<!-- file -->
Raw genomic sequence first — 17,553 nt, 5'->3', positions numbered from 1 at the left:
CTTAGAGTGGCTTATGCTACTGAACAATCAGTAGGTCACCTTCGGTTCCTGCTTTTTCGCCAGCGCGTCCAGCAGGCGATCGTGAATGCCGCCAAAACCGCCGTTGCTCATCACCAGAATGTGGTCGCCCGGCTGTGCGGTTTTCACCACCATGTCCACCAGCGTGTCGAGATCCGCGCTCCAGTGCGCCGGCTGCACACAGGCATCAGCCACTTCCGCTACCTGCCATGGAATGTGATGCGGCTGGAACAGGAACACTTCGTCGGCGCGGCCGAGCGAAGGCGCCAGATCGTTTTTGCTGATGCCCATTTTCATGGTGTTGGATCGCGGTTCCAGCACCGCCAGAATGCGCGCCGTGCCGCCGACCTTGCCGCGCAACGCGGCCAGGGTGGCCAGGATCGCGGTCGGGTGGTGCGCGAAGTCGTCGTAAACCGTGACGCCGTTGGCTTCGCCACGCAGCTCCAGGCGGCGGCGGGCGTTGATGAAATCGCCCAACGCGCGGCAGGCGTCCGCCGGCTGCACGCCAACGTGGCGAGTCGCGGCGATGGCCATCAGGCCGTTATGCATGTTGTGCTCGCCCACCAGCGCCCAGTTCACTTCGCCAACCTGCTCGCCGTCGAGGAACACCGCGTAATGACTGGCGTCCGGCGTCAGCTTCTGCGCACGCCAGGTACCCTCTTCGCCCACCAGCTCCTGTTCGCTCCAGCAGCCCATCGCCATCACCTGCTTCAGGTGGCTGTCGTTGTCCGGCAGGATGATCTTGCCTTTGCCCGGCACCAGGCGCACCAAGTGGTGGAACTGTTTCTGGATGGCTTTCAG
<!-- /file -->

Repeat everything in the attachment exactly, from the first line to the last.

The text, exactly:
Raw genomic sequence first — 17,553 nt, 5'->3', positions numbered from 1 at the left:
CTTAGAGTGGCTTATGCTACTGAACAATCAGTAGGTCACCTTCGGTTCCTGCTTTTTCGCCAGCGCGTCCAGCAGGCGATCGTGAATGCCGCCAAAACCGCCGTTGCTCATCACCAGAATGTGGTCGCCCGGCTGTGCGGTTTTCACCACCATGTCCACCAGCGTGTCGAGATCCGCGCTCCAGTGCGCCGGCTGCACACAGGCATCAGCCACTTCCGCTACCTGCCATGGAATGTGATGCGGCTGGAACAGGAACACTTCGTCGGCGCGGCCGAGCGAAGGCGCCAGATCGTTTTTGCTGATGCCCATTTTCATGGTGTTGGATCGCGGTTCCAGCACCGCCAGAATGCGCGCCGTGCCGCCGACCTTGCCGCGCAACGCGGCCAGGGTGGCCAGGATCGCGGTCGGGTGGTGCGCGAAGTCGTCGTAAACCGTGACGCCGTTGGCTTCGCCACGCAGCTCCAGGCGGCGGCGGGCGTTGATGAAATCGCCCAACGCGCGGCAGGCGTCCGCCGGCTGCACGCCAACGTGGCGAGTCGCGGCGATGGCCATCAGGCCGTTATGCATGTTGTGCTCGCCCACCAGCGCCCAGTTCACTTCGCCAACCTGCTCGCCGTCGAGGAACACCGCGTAATGACTGGCGTCCGGCGTCAGCTTCTGCGCACGCCAGGTACCCTCTTCGCCCACCAGCTCCTGTTCGCTCCAGCAGCCCATCGCCATCACCTGCTTCAGGTGGCTGTCGTTGTCCGGCAGGATGATCTTGCCTTTGCCCGGCACCAGGCGCACCAAGTGGTGGAACTGTTTCTGGATGGCTTTCAG